Bible


testing_the_spiritsBeloved, do not believe every spirit, but test the spirits to see whether they are from God… (1 John 4:1a)

… for he who is in you is greater than he who is in the world. (1 John 4:4b)

Portions of 1 John 4:1-6 are often cited in discussions of spiritual warfare.  John’s admonition to “test the spirits to see whether they are from God” (4:1) is cited as evidence that we need to exercise spiritual discernment to distinguish between angelic and demonic spirits, or even good and bad human spirits.  “Greater is he who is in you than he who is in the world” (4:4b) is typically quoted in the context of overcoming the Devil.  But are these passages being interpreted correctly?  Are they referring to spiritual warfare?  To find out, let’s look at the context. (more…)

all-things-through-christI can do all things through him who strengthens me. (Philippians 4:13)

Some have called this the Superman verse.  People invoke it to say that they can do anything and everything, as long as Christ is giving them the ability to do it.  It’s a great motivational verse.  As great as that message sounds, it’s not what Paul meant when you read the verse in its context.

I rejoiced in the Lord greatly that now at length you have revived your concern for me. You were indeed concerned for me, but you had no opportunity. 11 Not that I am speaking of being in need, for I have learned in whatever situation I am to be content. 12 I know how to be brought low, and I know how to abound. In any and every circumstance, I have learned the secret of facing plenty and hunger, abundance and need. 13 I can do all things through him who strengthens me. (Philippians 4:10-13)

Ben Witherington observes that the Greek does not say “do.” The only verb in the Greek is ischuo, which means “to be able, strong, healthy, valid, powerful.”  A literal rendering of the verse is “I am able all things in Him who empowers me.”  Read literally, it doesn’t make any sense.  Able to do what?  The helping verb is missing, and can only be supplied by the surrounding context.

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root-of-bitternessSee to it that no one fails to obtain the grace of God; that no “root of bitterness” springs up and causes trouble, and by it many become defiled. (Hebrews 12:15)

The way I have typically heard this verse explained, the author is warning against the spiritual danger of harboring personal bitterness.  Indeed, the Contemporary English Version interprets it this way in their “translation”: “Make sure that no one misses out on God’s wonderful kindness. Don’t let anyone become bitter and cause trouble for the rest of you.”  Is that what the author meant to convey?  Let’s look at the context. (more…)

work-together-for-goodAnd we know that for those who love God all things work together for good, for those who are called according to his purpose. (Romans 8:28)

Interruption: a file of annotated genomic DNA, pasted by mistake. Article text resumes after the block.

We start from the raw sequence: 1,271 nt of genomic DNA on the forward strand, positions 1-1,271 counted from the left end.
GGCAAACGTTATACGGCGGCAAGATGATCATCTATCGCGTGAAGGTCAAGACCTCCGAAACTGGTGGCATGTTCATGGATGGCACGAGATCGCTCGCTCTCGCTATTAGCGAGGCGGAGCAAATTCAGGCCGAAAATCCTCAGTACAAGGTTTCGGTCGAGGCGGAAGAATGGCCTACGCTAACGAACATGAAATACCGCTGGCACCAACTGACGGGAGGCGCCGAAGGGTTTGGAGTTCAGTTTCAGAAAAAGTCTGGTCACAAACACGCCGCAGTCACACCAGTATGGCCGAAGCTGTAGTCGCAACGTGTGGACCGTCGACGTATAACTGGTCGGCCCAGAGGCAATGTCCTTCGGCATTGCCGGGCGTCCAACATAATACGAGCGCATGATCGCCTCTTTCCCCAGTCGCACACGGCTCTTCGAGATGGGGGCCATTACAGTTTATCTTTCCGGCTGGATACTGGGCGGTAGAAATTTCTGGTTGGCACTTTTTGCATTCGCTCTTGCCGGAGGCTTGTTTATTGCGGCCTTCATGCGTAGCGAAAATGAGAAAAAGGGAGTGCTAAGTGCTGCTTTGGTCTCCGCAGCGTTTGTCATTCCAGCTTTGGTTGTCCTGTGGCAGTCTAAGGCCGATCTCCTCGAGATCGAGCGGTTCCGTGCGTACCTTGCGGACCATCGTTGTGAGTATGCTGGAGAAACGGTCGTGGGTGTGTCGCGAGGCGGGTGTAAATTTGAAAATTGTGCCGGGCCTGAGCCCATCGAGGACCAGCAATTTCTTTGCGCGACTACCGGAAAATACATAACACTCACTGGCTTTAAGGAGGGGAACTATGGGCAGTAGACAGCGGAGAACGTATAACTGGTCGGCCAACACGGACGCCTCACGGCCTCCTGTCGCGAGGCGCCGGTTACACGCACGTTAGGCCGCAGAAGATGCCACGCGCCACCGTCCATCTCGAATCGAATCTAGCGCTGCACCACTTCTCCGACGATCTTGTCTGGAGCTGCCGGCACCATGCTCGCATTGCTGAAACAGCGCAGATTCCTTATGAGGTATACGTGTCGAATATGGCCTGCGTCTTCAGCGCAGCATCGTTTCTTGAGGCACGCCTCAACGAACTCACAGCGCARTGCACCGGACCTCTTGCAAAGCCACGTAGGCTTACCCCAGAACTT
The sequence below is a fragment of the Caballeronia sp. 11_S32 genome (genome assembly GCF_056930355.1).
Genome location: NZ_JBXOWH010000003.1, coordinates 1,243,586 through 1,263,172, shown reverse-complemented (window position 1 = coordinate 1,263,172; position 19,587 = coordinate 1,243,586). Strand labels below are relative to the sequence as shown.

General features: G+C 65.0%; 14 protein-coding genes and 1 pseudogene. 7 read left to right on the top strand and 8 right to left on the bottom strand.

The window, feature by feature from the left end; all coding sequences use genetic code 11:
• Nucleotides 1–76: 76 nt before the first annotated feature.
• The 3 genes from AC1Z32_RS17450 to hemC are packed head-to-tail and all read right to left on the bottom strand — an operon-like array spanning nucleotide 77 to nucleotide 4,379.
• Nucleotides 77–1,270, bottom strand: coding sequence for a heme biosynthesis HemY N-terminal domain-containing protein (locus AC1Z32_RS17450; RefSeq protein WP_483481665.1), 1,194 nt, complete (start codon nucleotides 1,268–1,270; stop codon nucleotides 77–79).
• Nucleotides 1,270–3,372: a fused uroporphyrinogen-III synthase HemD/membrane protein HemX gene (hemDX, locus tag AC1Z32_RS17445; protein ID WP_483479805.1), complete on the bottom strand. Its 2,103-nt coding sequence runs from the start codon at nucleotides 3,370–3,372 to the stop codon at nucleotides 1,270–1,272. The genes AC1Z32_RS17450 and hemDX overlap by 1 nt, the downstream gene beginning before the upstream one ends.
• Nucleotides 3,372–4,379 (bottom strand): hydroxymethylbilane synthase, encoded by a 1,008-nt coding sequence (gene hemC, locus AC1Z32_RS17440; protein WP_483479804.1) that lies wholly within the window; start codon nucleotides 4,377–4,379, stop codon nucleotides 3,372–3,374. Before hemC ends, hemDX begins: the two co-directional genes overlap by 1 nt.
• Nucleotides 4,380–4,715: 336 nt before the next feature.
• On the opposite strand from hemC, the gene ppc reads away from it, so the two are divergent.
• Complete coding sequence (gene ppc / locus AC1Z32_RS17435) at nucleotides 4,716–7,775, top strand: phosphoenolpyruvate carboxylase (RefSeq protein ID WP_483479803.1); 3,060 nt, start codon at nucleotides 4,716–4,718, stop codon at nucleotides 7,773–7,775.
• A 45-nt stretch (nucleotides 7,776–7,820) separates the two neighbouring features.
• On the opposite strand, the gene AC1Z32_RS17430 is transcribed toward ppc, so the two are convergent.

This passage is typically used to teach that God will use the bad things that happen to us in life to bring about some future blessing (financial, relational, ministerial, etc.).  Some go so far as to teach that each instance of suffering has a corresponding blessing attached to it.  Let’s look at the context.

And we know that for those who love God all things work together for good, for those who are called according to his purpose. 29 For those whom he foreknew he also predestined to be conformed to the image of his Son, in order that he might be the firstborn among many brothers. 30 And those whom he predestined he also called, and those whom he called he also justified, and those whom he justified he also glorified. (Rom 8:28-30)

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philosophySee to it that no one takes you captive by philosophy and empty deceit, according to human tradition, according to the elemental spirits of the world, and not according to Christ. (Colossians 2:8)

On its face, these words of Paul to the church at Colossae appear to denigrate philosophy.  For that reason, this verse has been one of the favorite verses by anti-intellectuals and those opposed to the study of philosophy.  Philosophy, they say, is the not just worthless, but dangerous to the Christian faith.  This would be a gross misreading of the text, however.  We must pay attention to the qualifications Paul made concerning his indictment of philosophy. (more…)

truth-set-free[A]nd you will know the truth, and the truth will set you free. (John 8:32)

This phrase adorns the buildings and statues on many college campuses.  The message is that knowledge of the truth will liberate one’s mind.  While that may be true, is that what Jesus was trying to communicate in John 8:32?  Let’s take a look at the context. (more…)

Brothers, I do not consider that I have made it my own. But one thing I do: forgetting what lies behind and straining forward to what lies ahead. (Philippians 3:13)

If I had a dollar for every message I heard using this verse to encourage people to forget the bad things that have happened in their past and to look forward to what God will do in their future, I would be rich.  While there is wisdom in this approach to life, that was not Paul’s point in this passage.  Let’s look at the context. (more…)

generational_curseThere are four passages in the OT that speak of God “visiting the iniquity of the fathers unto the third and fourth generations of those who hate God”: Exodus 20:5; 34:7; Numbers 14:18; Deuteronomy 5:9.  Deuteronomy 5:9 is probably the most familiar:

You shall not bow down thyself unto them, nor serve them: for I the LORD thy God am a jealous God, visiting the iniquity of the fathers upon the children unto the third and fourth generation of them that hate me.

Many interpret these passages to teach “generational curses”: curses on the children resulting from their fathers’ sins. There are whole ministries dedicated to helping people break free from these generational curses over their lives, many of which they may have no knowledge of. Is this the point of the passage? Does it really mean to convey the idea that God punishes the children for the sins of their fathers?  There are three good reasons to think not.